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So I would never make the moldings myself either i'd buy them. If you go to a mill work shop you can get them in what ever species you want for a price obviously. Box store might be able to special order but i don't know if that would really get you anything other than inferior trim for the same price. My point with the trim is the big elaborate trims usually aren't 1 piece but multiple.

I think the domino is worth it but i use mine all the time. Top glue ups every piece of furniture everything.

I don't know how a router bit loan would work but the sets aren't cheap. I bought this bit set and never use if. I'm not looking to sell it but i' be willing to let you use it. I've made a few doors with it and it works great. If it's not your style no worries.

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Id like to have a Domino but its not something I need for building cabinets. If I need to build furniture a M&T work fine for now.   I feel a pocket screwed and glued face frame is fine and have never had any problems with them.  I have build quite allot of cabinets and bookcases (same thing) but I am not a expert with many years of experience and knowledge as Steve.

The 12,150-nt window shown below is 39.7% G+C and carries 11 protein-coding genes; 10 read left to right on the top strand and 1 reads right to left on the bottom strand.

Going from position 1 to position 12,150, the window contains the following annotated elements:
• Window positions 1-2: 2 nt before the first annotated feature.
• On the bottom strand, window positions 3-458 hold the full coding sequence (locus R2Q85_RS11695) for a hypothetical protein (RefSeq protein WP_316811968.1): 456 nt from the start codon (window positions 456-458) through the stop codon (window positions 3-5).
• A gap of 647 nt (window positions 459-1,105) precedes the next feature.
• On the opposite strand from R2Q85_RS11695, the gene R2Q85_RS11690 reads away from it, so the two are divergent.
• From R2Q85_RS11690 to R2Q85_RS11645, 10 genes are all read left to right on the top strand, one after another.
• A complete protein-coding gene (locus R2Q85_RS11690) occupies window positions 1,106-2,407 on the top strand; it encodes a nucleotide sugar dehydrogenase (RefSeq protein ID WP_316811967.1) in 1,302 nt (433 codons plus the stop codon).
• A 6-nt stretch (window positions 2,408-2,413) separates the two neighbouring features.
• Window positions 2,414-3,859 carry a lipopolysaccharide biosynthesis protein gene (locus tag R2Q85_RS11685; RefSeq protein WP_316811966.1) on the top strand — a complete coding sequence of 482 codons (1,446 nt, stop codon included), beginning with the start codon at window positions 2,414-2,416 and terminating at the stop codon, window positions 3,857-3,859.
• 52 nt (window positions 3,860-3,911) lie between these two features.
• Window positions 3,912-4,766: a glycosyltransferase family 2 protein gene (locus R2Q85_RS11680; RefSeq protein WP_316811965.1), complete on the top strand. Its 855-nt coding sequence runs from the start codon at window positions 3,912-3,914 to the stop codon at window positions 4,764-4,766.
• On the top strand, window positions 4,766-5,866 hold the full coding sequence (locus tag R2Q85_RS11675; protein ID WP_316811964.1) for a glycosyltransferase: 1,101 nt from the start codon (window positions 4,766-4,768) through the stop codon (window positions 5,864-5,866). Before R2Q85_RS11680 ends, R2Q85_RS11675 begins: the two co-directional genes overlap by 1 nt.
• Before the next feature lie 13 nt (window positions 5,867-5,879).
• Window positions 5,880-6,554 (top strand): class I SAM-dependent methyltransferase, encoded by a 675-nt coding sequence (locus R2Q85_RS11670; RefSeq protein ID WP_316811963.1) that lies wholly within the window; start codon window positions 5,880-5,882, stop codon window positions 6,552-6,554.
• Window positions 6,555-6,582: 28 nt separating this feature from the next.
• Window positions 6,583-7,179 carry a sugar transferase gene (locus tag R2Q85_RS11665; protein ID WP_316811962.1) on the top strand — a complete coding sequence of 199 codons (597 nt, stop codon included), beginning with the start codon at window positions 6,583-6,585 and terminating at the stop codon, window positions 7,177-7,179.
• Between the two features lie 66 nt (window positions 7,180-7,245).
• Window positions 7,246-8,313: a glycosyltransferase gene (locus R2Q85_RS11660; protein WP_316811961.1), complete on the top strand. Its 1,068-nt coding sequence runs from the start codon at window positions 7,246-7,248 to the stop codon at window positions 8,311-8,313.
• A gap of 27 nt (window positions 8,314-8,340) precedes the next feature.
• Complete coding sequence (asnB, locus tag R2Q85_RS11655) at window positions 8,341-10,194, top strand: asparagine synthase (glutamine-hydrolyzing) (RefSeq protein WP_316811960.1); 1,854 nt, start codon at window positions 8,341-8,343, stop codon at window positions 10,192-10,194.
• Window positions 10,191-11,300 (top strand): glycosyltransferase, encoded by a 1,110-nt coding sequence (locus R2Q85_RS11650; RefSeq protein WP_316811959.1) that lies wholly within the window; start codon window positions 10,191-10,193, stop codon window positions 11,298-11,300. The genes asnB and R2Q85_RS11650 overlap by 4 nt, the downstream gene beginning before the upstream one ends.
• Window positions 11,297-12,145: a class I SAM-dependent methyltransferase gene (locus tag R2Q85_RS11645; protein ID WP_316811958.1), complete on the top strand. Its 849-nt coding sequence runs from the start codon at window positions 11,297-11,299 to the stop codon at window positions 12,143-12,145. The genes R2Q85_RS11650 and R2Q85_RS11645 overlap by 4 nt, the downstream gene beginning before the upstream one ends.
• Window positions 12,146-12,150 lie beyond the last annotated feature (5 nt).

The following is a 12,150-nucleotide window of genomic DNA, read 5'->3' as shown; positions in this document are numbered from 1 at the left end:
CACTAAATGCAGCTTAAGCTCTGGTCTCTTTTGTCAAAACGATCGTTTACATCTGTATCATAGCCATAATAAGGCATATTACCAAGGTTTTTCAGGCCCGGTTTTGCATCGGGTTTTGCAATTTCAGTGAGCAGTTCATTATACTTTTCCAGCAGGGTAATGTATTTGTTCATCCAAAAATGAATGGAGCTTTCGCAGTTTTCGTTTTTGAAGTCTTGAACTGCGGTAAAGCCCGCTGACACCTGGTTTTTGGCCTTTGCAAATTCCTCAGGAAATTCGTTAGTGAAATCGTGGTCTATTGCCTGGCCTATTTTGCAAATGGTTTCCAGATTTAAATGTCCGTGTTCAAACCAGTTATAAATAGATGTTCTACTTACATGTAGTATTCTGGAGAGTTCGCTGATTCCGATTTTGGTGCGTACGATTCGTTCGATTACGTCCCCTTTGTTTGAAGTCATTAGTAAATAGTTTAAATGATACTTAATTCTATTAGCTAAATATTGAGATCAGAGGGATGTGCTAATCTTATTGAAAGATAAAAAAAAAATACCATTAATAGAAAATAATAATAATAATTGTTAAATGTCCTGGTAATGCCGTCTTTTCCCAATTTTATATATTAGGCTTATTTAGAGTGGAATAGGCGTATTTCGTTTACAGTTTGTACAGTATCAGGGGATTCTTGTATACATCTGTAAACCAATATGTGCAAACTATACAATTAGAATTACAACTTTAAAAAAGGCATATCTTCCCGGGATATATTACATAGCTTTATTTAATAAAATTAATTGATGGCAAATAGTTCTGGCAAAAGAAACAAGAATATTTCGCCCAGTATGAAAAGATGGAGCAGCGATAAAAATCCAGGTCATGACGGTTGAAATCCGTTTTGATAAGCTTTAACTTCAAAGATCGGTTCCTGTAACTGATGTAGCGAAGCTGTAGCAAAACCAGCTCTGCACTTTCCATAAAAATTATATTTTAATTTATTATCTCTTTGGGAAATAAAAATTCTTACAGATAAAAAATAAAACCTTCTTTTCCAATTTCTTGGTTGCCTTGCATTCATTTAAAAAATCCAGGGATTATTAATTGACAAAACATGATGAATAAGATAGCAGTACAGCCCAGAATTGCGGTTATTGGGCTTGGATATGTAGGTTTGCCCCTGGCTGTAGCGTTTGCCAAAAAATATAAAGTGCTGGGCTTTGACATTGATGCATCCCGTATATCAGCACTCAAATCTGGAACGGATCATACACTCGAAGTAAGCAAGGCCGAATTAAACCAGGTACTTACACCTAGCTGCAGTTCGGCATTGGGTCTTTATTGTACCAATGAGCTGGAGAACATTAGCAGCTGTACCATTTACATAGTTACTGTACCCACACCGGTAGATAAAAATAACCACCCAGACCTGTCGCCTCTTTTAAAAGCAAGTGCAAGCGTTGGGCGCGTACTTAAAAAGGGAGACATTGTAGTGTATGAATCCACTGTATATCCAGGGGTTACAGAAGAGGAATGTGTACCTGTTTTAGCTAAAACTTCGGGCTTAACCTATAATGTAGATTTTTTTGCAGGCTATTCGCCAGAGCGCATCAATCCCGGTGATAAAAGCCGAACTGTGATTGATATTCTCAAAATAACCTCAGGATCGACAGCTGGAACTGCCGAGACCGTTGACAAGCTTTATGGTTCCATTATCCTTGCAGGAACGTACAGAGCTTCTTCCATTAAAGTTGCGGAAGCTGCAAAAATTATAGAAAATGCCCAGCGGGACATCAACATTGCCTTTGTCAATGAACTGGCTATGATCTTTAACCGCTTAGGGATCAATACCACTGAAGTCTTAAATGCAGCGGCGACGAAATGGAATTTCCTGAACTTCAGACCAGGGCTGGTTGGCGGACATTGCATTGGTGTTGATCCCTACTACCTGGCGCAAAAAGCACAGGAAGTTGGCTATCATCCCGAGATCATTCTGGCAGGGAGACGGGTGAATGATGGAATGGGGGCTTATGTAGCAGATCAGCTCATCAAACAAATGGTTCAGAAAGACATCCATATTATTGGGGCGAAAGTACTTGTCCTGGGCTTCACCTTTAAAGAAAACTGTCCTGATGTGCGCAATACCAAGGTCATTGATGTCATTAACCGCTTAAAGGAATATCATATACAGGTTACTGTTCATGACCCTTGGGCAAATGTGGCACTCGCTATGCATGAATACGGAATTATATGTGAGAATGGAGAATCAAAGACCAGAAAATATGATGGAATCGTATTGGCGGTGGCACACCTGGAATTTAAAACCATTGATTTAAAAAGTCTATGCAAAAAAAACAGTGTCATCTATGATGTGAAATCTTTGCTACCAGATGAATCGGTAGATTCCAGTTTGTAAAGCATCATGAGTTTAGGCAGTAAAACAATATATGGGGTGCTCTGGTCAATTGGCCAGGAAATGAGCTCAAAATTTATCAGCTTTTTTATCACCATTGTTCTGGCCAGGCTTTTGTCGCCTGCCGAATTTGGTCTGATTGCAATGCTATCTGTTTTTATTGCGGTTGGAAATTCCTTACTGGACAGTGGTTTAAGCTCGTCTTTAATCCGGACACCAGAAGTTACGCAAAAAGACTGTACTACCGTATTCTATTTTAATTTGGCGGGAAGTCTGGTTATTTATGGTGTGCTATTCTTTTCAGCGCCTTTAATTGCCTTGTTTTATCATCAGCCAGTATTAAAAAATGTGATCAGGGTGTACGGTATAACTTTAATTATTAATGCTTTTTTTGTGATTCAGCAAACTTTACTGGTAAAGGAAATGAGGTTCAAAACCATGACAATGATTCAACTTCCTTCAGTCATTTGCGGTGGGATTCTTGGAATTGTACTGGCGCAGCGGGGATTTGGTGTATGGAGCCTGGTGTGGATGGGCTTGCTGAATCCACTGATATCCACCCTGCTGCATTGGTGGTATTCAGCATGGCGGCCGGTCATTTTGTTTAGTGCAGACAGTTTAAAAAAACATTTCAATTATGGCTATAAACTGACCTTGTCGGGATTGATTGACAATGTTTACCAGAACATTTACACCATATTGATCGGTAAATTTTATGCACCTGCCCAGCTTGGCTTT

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If you are going to make your own doors on a router table a coping sled is a very good idea. You can cobble something together or buy one. Cut the blank for the top and bottom rail a bit wider (3/8)  than both parts. Then you can cut the molding pattern (sticking ) and cope both ends before ripping to produce 2 identical parts. Doing all this can be frustrating with only one router table. Once you have cut the sticking on all the inside edges then you have to switch bits to cope the ends of the top & bottom rails.This requires the bit to be adjusted for the cut to exactly match the height of your first cuts so make extra stock the same thickness out of cheaper wood like poplar to test your setup before cutting the walnut. If you tear up any ends while coping without some spare stock you have to switch the bit and cut more sticking then back to set up the cope cuts exactly again. 

I set up a second very basic homemade router table to make the cope cuts. Then once you get the bit heights set up to match perfectly you can go back and forth until you have a set of perfect frame parts.  Then you can setup your router table with the biggest motor to cut the raised panel profile.  I keep a small 3/8 roundover bit in my second router table most of the time and set it up to route the molding on the outside of the doors after they are assembled & cut perfectly square.  

If you are going to make a bunch of raised panel doors and drawer fronts out of walnut or other pricey wood practice a few doors using popular or other cheap hardwood. Those could be sized for a shop cabinet to get the most from your practice. 

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A pocket screwed face frame is fine for built in cabinets but if the screw holes will be visible from a see through case or a reflection in glass or a mirrored back then a Domino joint is a better choice.  But using a closet that your wife will enjoy as an excuse to buy a Domino seems like a smart move.